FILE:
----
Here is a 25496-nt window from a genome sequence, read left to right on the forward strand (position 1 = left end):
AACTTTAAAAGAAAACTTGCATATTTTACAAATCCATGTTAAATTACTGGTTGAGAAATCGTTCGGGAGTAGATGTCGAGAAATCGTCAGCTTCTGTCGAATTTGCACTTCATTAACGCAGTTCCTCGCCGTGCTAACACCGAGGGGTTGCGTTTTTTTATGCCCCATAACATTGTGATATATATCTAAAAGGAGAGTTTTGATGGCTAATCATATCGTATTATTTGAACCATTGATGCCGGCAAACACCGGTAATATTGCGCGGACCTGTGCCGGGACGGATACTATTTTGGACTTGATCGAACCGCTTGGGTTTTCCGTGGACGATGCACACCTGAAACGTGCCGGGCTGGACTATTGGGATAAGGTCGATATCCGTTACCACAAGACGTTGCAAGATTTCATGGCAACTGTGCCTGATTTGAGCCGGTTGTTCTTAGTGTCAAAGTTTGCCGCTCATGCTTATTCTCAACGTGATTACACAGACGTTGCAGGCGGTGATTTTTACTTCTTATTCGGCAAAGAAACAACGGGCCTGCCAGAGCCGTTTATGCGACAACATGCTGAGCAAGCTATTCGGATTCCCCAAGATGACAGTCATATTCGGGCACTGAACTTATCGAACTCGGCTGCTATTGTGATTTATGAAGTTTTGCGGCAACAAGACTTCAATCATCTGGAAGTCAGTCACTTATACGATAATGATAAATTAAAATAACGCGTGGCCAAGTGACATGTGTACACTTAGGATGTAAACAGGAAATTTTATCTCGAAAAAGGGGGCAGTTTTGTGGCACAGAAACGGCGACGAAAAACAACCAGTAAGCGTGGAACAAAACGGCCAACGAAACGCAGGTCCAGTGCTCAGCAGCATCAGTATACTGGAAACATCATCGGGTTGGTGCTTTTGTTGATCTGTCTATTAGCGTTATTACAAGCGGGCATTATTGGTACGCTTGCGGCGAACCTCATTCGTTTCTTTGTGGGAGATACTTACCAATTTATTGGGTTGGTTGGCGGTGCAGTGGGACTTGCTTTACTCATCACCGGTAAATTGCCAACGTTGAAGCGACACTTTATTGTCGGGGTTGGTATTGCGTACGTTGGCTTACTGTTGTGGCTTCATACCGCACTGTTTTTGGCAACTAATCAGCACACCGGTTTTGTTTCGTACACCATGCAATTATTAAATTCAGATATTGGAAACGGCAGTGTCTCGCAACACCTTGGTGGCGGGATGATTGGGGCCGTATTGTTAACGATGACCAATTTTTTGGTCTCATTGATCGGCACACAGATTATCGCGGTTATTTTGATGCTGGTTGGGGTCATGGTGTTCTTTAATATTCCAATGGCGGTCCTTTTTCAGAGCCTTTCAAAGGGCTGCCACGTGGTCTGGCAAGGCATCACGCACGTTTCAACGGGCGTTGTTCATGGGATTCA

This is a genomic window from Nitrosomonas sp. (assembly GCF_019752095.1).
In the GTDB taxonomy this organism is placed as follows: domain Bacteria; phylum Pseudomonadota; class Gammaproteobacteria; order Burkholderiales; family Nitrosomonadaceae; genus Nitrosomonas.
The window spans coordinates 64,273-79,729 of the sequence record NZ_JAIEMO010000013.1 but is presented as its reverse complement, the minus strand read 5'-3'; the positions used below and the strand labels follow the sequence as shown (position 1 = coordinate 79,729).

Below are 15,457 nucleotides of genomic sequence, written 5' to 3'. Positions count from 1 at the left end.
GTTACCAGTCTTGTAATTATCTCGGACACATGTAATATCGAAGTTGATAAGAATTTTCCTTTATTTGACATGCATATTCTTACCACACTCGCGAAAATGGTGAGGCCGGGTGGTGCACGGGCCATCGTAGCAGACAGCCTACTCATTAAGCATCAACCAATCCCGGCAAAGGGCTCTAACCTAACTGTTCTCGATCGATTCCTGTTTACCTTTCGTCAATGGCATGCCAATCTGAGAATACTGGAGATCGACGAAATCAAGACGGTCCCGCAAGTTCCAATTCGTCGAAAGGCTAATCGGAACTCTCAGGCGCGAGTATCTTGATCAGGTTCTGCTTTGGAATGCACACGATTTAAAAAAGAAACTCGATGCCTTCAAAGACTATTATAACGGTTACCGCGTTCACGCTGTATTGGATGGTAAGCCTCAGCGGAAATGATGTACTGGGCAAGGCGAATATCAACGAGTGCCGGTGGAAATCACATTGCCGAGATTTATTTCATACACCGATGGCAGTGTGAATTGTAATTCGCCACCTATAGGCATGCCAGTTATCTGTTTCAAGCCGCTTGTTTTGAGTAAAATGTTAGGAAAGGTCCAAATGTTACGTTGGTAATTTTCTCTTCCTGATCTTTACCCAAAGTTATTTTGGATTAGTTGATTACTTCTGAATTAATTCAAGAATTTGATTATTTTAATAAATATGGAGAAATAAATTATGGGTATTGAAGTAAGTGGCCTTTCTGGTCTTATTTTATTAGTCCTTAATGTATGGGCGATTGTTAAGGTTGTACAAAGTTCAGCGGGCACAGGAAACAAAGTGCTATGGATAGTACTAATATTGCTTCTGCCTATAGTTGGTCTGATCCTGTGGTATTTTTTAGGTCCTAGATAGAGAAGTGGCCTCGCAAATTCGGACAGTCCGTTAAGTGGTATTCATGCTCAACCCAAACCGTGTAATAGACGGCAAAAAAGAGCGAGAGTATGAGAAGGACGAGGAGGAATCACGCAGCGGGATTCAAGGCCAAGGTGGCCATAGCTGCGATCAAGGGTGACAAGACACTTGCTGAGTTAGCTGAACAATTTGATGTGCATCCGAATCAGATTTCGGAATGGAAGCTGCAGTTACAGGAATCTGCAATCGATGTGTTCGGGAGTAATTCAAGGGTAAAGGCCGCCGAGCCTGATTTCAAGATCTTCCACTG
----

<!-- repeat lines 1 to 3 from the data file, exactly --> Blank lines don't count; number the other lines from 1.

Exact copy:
Here is a 25496-nt window from a genome sequence, read left to right on the forward strand (position 1 = left end):
AACTTTAAAAGAAAACTTGCATATTTTACAAATCCATGTTAAATTACTGGTTGAGAAATCGTTCGGGAGTAGATGTCGAGAAATCGTCAGCTTCTGTCGAATTTGCACTTCATTAACGCAGTTCCTCGCCGTGCTAACACCGAGGGGTTGCGTTTTTTTATGCCCCATAACATTGTGATATATATCTAAAAGGAGAGTTTTGATGGCTAATCATATCGTATTATTTGAACCATTGATGCCGGCAAACACCGGTAATATTGCGCGGACCTGTGCCGGGACGGATACTATTTTGGACTTGATCGAACCGCTTGGGTTTTCCGTGGACGATGCACACCTGAAACGTGCCGGGCTGGACTATTGGGATAAGGTCGATATCCGTTACCACAAGACGTTGCAAGATTTCATGGCAACTGTGCCTGATTTGAGCCGGTTGTTCTTAGTGTCAAAGTTTGCCGCTCATGCTTATTCTCAACGTGATTACACAGACGTTGCAGGCGGTGATTTTTACTTCTTATTCGGCAAAGAAACAACGGGCCTGCCAGAGCCGTTTATGCGACAACATGCTGAGCAAGCTATTCGGATTCCCCAAGATGACAGTCATATTCGGGCACTGAACTTATCGAACTCGGCTGCTATTGTGATTTATGAAGTTTTGCGGCAACAAGACTTCAATCATCTGGAAGTCAGTCACTTATACGATAATGATAAATTAAAATAACGCGTGGCCAAGTGACATGTGTACACTTAGGATGTAAACAGGAAATTTTATCTCGAAAAAGGGGGCAGTTTTGTGGCACAGAAACGGCGACGAAAAACAACCAGTAAGCGTGGAACAAAACGGCCAACGAAACGCAGGTCCAGTGCTCAGCAGCATCAGTATACTGGAAACATCATCGGGTTGGTGCTTTTGTTGATCTGTCTATTAGCGTTATTACAAGCGGGCATTATTGGTACGCTTGCGGCGAACCTCATTCGTTTCTTTGTGGGAGATACTTACCAATTTATTGGGTTGGTTGGCGGTGCAGTGGGACTTGCTTTACTCATCACCGGTAAATTGCCAACGTTGAAGCGACACTTTATTGTCGGGGTTGGTATTGCGTACGTTGGCTTACTGTTGTGGCTTCATACCGCACTGTTTTTGGCAACTAATCAGCACACCGGTTTTGTTTCGTACACCATGCAATTATTAAATTCAGATATTGGAAACGGCAGTGTCTCGCAACACCTTGGTGGCGGGATGATTGGGGCCGTATTGTTAACGATGACCAATTTTTTGGTCTCATTGATCGGCACACAGATTATCGCGGTTATTTTGATGCTGGTTGGGGTCATGGTGTTCTTTAATATTCCAATGGCGGTCCTTTTTCAGAGCCTTTCAAAGGGCTGCCACGTGGTCTGGCAAGGCATCACGCACGTTTCAACGGGCGTTGTTCATGGGATTCA

This is a genomic window from Nitrosomonas sp. (assembly GCF_019752095.1).